Jun. 23—OXFORD — A new ordinance approved by the City Council Tuesday night defines the rules for food trucks within city limits, which has been a topic of discussion in the last several meetings.
Among those rules: Food trucks will need an annual business license from the city and an annual operating permit via the Fire Department, prove ServSafe certification and operate in specified areas, usually with permission from property owners or the city, if working on public property.
The ordinance has a few friendly touches for existing businesses, and one will make life easier for kids home on summer vacation: While no food truck can remain stationary in residential areas more than three minutes at a time (for the sake of traffic), an exception was made for ice cream trucks. They get 15 minutes between stops.
Councilwoman Charlotte Hubbard has been the key council member pushing for the ordinance, which governs "mobile food units" that include food trucks and other food vehicles, pushcarts and tents. She thanked Main Street Oxford director Hunter Gentry and city attorney Ron Allen for their work drafting the ordinance.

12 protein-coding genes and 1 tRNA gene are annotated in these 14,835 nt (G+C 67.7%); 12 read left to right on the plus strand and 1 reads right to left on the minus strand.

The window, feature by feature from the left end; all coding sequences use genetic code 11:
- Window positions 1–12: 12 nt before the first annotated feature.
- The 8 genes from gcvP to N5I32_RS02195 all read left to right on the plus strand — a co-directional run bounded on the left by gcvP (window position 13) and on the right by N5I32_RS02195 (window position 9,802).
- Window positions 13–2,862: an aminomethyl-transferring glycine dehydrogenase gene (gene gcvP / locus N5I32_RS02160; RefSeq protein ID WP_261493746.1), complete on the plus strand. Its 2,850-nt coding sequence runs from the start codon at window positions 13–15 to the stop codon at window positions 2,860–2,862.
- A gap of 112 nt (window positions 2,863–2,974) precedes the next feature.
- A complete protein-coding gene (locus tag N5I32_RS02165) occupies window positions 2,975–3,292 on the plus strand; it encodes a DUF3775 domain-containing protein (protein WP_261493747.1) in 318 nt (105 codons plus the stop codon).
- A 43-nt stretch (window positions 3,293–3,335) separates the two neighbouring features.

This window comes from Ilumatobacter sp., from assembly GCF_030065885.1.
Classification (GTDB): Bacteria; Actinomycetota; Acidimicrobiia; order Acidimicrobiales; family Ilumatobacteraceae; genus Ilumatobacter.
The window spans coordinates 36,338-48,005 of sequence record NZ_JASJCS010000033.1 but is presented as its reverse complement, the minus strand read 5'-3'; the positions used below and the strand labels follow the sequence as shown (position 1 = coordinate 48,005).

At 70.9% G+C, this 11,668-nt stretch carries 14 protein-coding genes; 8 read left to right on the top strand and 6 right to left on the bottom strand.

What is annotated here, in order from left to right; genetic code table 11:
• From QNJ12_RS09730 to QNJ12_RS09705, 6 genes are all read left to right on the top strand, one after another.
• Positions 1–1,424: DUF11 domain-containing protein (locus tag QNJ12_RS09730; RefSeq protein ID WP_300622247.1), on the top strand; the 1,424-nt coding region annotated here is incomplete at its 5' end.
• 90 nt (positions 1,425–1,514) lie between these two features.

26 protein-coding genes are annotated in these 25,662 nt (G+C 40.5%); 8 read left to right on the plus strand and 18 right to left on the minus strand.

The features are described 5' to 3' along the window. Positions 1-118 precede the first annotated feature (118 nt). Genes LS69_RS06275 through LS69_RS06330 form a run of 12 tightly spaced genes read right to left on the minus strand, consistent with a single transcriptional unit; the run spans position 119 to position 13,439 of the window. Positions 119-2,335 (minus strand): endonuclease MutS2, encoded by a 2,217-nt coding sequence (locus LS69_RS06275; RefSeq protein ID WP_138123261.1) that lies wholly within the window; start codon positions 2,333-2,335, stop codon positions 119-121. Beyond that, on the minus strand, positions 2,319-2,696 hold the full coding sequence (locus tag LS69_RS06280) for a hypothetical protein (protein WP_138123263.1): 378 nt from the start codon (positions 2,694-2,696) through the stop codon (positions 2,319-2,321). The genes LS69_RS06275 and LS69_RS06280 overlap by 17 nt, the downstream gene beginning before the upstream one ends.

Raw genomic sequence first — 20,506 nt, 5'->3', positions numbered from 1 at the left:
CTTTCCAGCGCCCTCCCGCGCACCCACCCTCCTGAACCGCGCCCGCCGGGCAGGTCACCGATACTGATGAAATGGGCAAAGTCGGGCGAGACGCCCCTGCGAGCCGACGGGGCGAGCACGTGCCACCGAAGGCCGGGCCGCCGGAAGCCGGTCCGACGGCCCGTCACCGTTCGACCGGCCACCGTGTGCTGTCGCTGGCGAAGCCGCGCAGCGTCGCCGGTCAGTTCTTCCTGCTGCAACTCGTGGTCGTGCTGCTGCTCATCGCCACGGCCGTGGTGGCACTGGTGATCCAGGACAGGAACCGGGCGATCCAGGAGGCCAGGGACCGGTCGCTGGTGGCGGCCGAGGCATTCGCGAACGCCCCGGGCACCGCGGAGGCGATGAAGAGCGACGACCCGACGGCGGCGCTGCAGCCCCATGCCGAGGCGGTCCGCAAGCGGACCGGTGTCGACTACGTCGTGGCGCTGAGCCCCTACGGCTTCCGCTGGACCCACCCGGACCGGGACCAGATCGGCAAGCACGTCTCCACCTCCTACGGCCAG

"We're excited, now that we have Food Truck Fridays in our city," Hubbard said during the meeting. "We've had interest from trucks in Birmingham ... Hopefully this will generate some more interest and let them know we welcome them into our city."
Food Truck Fridays is a monthly event held every second Friday downtown, bringing food trucks together to create something akin to an outdoor food court. This month was the inaugural event. The ordinance will likely be of use during Independence Day festivities as well.
During its meeting, the City Council also:
— Approved the purchase of a fire alarm system at the Choccolocco Park storage facility. The monitored unit will alert the Fire Department if it detects a fire, according to Ben Stewart, assistant fire chief. Telephone Communications, Inc., will provide the unit at a cost of $12,616.53.
— Solidified a longstanding city policy regarding on-premise alcohol consumption licensing. A new ordinance states that any business that earns more than half its revenue from alcoholic beverage sales will be denied an on-premise consumption license.
Mayor Alton Craft said the policy had been followed in the city for decades, but the new rule makes it official.
Assistant Metro Editor Ben Nunnally: 256-235-3560.